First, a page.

The 2016 - 2020 capital improvement program (CIP) totals $156 million or 2% of market value. The CIP will be largely financed with additional debt. Fitch does not expect much impact on the debt burden from the additional borrowing given the city's aggressive retirement of outstanding obligations. The city is scheduled to repay more than 72% of outstanding principal over the next 10 years.
Pension and retiree health costs consume a fairly small share of city resources. City employees participate in one of two pension plans and may also participate in a deferred compensation plan.
The City of Roanoke Pension Plan was 70% funded as of the June 30, 2015 valuation date, a slight improvement from prior declines due to the inclusion in the June 30 2013 valuation of cost of living increases. Using a more conservative 7% return rate, Fitch estimates the plan funded ratio at a weaker 65%. The city contributed $13.1 million to the Roanoke plan for fiscal 2015, equal to 100% of the contractually determined contribution (based on an actuarial calculation) and approximately 4.2% of total governmental spending. Effective July 1, 2015, all employees are required to contribute 5% of compensation toward the cost of their retirement benefit, a change that had previously been required by just employees hired after July 1, 2014. This modification is expected reduce the cost to the city.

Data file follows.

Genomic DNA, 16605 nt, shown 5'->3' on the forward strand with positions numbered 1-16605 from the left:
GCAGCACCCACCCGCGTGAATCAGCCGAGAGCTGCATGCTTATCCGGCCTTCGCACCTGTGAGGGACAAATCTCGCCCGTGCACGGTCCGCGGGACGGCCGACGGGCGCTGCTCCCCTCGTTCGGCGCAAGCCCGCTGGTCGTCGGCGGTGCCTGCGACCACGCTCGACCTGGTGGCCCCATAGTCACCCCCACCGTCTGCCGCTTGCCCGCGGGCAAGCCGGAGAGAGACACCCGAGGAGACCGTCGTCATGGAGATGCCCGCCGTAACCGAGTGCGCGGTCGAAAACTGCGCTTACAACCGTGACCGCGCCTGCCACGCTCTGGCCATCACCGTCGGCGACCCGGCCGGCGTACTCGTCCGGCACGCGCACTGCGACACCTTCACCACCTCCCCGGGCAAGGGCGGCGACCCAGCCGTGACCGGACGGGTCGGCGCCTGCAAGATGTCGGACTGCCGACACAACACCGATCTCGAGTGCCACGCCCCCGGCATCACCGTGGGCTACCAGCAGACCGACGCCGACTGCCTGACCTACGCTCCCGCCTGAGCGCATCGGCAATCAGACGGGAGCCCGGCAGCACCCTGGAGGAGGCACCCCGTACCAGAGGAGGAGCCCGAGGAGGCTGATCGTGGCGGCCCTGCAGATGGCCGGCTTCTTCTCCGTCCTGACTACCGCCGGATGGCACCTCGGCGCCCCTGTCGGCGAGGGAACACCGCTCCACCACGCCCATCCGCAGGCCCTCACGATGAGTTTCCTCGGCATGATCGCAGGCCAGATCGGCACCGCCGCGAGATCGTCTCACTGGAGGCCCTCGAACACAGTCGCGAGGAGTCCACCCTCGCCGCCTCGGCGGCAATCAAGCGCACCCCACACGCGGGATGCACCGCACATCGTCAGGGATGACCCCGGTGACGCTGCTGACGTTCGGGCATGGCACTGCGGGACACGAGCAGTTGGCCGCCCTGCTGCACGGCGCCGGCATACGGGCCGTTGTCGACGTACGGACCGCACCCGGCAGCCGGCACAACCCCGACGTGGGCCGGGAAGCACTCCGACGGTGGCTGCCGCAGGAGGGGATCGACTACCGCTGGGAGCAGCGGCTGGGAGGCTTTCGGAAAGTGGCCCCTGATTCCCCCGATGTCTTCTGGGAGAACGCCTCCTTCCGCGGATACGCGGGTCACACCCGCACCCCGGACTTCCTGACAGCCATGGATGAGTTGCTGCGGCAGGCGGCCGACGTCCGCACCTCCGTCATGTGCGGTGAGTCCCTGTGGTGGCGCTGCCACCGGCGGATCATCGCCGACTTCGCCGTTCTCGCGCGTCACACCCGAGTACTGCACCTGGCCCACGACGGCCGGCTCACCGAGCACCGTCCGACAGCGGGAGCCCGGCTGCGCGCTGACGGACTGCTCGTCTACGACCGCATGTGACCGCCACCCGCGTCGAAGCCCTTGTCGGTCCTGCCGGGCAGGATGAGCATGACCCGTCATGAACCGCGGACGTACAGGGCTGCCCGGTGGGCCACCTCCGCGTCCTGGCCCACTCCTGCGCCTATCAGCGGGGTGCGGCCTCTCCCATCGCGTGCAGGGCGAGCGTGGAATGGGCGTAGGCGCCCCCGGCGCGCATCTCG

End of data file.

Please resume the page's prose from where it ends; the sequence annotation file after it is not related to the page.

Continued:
The city's contribution to Virginia Retirement System (VRS), a multi-employer agent plan was a modest $1.5 million or less than 1% of spending. For Roanoke's portion of VRS, the funded ratio is adequate at 84% on an actuarial basis and 86% on a market value of assets basis as of June 30, 2015.
The city paid $1.3 million for OPEB in fiscal 2015 which accounted for 100% of the ARC and less than 1% of spending. Total carrying costs for debt service, pensions and OPEB are affordable at 14.5% of total governmental spending.